Margaret Edson’s Pulitzer Prize-winning “Wit” is an efficacious gem. Davidson Community Players has done three things very well: set the play on a thrust stage in intimate Armour Street Theatre, tapped Melissa Ohlman-Roberge to direct and put Marla Brown in the leading role.
In the talkback after the show, one of the actresses lauded Ohlman-Roberge as a “master of transition.” Indeed. The main stage hosts the hospital bed. The thrust is where the rest of the action takes place. An ensemble cast morphs from resident physicians to college students. There is a seamless back-and-forth between the main character’s life as a rock-star professor of metaphysical poetry and a woman tackling stage four metastatic ovarian cancer.
She is Vivian Bearing, a professor so tough, so intellectually uncompromising, that a doctor treating her took her course as ammunition to get into med school. He is Jason Posner (Justin Dionne), whose clinical dissection of her case earns her begrudged respect, even as she comes to wish he had the bedside manner she would abhor, had she been healthy.
John Donne is the play’s absent lead. His literary struggles with death and salvation, presented in poetry challenging even to scholars, provide the backdrop to chemotherapy. Bearing taught courses on his “Holy Sonnets,” in which Donne used metaphors to question faith and absolution. As she learns, it is one thing to play with ideas about death; it’s an entirely different thing to be dying.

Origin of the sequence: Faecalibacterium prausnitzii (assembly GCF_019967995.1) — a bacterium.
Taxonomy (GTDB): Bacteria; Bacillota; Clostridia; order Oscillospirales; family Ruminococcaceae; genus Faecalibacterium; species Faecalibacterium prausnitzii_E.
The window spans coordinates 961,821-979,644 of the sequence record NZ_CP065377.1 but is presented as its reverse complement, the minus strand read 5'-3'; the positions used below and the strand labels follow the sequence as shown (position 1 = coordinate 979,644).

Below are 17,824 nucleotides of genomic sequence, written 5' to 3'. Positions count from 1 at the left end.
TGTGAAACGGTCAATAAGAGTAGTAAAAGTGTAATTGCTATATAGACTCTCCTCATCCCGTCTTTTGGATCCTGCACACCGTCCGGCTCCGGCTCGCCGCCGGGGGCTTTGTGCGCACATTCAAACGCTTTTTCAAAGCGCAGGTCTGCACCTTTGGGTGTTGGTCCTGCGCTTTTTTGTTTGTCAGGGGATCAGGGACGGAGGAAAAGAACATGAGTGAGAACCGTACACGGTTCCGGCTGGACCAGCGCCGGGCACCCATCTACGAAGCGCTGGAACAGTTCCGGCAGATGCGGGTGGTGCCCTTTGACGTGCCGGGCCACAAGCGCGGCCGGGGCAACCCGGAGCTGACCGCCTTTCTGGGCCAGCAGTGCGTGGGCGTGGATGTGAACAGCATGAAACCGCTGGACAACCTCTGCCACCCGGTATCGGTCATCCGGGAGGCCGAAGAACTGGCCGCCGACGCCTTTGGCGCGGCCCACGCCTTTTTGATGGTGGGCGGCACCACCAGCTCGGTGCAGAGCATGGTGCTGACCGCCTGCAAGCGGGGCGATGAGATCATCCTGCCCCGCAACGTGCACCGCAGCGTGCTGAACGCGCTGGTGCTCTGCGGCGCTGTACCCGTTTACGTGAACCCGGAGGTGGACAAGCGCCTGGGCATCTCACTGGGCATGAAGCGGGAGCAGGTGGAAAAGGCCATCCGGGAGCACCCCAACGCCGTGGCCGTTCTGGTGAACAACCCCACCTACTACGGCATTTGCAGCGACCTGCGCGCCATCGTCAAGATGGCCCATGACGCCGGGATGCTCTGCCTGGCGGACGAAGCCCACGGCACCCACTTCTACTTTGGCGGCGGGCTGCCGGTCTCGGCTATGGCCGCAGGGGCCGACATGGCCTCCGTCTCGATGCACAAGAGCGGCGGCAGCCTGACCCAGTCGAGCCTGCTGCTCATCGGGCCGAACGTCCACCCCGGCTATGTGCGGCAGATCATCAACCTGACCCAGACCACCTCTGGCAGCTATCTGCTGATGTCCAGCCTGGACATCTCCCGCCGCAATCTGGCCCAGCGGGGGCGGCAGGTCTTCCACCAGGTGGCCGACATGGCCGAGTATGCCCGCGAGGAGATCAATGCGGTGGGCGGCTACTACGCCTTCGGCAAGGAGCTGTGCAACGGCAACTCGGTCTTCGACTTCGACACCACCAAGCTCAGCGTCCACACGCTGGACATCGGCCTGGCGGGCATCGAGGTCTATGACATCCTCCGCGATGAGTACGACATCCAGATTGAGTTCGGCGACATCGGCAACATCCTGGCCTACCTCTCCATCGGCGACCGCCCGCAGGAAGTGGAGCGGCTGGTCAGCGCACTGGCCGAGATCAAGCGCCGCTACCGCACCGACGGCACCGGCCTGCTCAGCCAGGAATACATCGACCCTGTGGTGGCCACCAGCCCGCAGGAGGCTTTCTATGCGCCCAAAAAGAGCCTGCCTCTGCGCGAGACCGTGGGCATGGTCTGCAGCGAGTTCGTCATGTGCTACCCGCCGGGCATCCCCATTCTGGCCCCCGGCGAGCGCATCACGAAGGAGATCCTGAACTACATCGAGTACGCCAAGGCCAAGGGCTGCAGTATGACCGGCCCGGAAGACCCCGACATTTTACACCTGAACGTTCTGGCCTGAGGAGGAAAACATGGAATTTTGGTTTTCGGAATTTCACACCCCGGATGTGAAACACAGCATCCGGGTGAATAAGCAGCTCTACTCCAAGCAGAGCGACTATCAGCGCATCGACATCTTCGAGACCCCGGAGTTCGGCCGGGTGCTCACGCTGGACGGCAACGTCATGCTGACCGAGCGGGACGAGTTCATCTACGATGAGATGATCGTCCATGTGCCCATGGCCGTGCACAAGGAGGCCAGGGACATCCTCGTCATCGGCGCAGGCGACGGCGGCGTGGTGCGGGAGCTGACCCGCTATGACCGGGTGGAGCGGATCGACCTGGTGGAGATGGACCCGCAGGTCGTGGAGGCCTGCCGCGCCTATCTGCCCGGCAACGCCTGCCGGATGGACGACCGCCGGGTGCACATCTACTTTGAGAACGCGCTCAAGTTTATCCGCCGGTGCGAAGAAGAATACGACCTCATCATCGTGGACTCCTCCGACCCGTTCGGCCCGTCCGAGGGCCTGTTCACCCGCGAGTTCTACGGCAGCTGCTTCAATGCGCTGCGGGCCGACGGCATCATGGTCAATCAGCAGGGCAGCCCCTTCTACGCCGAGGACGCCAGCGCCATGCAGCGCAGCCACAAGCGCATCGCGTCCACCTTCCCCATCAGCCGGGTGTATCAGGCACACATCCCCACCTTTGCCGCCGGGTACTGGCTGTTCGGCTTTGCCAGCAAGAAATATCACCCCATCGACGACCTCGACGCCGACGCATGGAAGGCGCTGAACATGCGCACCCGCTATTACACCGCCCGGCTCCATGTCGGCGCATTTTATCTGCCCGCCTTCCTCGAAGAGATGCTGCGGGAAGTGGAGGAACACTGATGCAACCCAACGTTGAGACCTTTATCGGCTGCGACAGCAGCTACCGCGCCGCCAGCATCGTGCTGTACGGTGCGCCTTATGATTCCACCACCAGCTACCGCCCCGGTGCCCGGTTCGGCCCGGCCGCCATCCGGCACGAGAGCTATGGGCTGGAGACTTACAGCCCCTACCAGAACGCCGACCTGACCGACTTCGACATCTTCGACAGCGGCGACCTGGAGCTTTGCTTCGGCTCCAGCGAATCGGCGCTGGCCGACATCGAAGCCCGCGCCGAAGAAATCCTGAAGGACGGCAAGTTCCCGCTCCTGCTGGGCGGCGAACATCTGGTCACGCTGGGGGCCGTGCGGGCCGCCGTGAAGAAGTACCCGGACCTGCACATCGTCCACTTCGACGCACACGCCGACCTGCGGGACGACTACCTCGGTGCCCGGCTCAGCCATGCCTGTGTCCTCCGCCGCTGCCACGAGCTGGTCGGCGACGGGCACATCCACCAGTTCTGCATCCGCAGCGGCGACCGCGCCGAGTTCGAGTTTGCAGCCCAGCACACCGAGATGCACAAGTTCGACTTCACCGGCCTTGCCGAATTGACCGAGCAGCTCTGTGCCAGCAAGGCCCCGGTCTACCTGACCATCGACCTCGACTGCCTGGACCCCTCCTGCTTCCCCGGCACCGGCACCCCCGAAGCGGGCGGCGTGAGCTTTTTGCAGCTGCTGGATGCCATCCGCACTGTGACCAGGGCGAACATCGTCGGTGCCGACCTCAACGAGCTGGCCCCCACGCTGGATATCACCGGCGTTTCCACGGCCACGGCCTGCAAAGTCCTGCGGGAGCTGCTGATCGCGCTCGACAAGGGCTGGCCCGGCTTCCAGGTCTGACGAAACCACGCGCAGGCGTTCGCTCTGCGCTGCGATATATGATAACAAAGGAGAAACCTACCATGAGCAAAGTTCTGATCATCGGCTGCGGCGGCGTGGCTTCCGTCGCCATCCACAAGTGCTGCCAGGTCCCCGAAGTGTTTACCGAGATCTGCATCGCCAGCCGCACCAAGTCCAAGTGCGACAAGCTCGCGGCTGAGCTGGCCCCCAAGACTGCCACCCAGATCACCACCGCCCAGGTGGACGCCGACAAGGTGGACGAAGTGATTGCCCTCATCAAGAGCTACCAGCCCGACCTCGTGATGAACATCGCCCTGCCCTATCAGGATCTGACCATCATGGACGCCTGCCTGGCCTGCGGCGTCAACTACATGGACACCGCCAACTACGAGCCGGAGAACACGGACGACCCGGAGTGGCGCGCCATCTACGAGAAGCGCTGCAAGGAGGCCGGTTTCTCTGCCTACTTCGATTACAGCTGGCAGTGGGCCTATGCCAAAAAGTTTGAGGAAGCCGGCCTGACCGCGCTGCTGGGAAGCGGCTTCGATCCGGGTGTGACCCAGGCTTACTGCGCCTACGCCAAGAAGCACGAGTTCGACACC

A play about cancer sounds grim, but the wit in “Wit” is omnipresent. Ohlman-Roberge created two proscenium arches decorated with words. Like the poetry magnets you buy for your refrigerator, these mean nothing individually but beg to be linked into verse. Among them: “perspicacious, infelicitous, creatinine, scansion, lymphatic, proliferation” and, most intriguingly, “shucks said the little bunny.” I stayed for the talkback, so I could keep reading.
It takes a special actress to shave her head and perform soliloquies to an audience only feet away. Brown presents us with a fierce, strong woman confined by a hospital gown. (I can’t think of a more vulnerable setting.) She nails the role.
“Wit” tackles the medical-industrial complex, with its noble ambition to make even the sickest patient a research tool. There are brilliant research doctors, who must indulge in bedside manners they can’t even fake. There is the choice “to battle cancer,” and there is the choice “do not resuscitate.” In 1999, the Pulitzer Board picked a winner.
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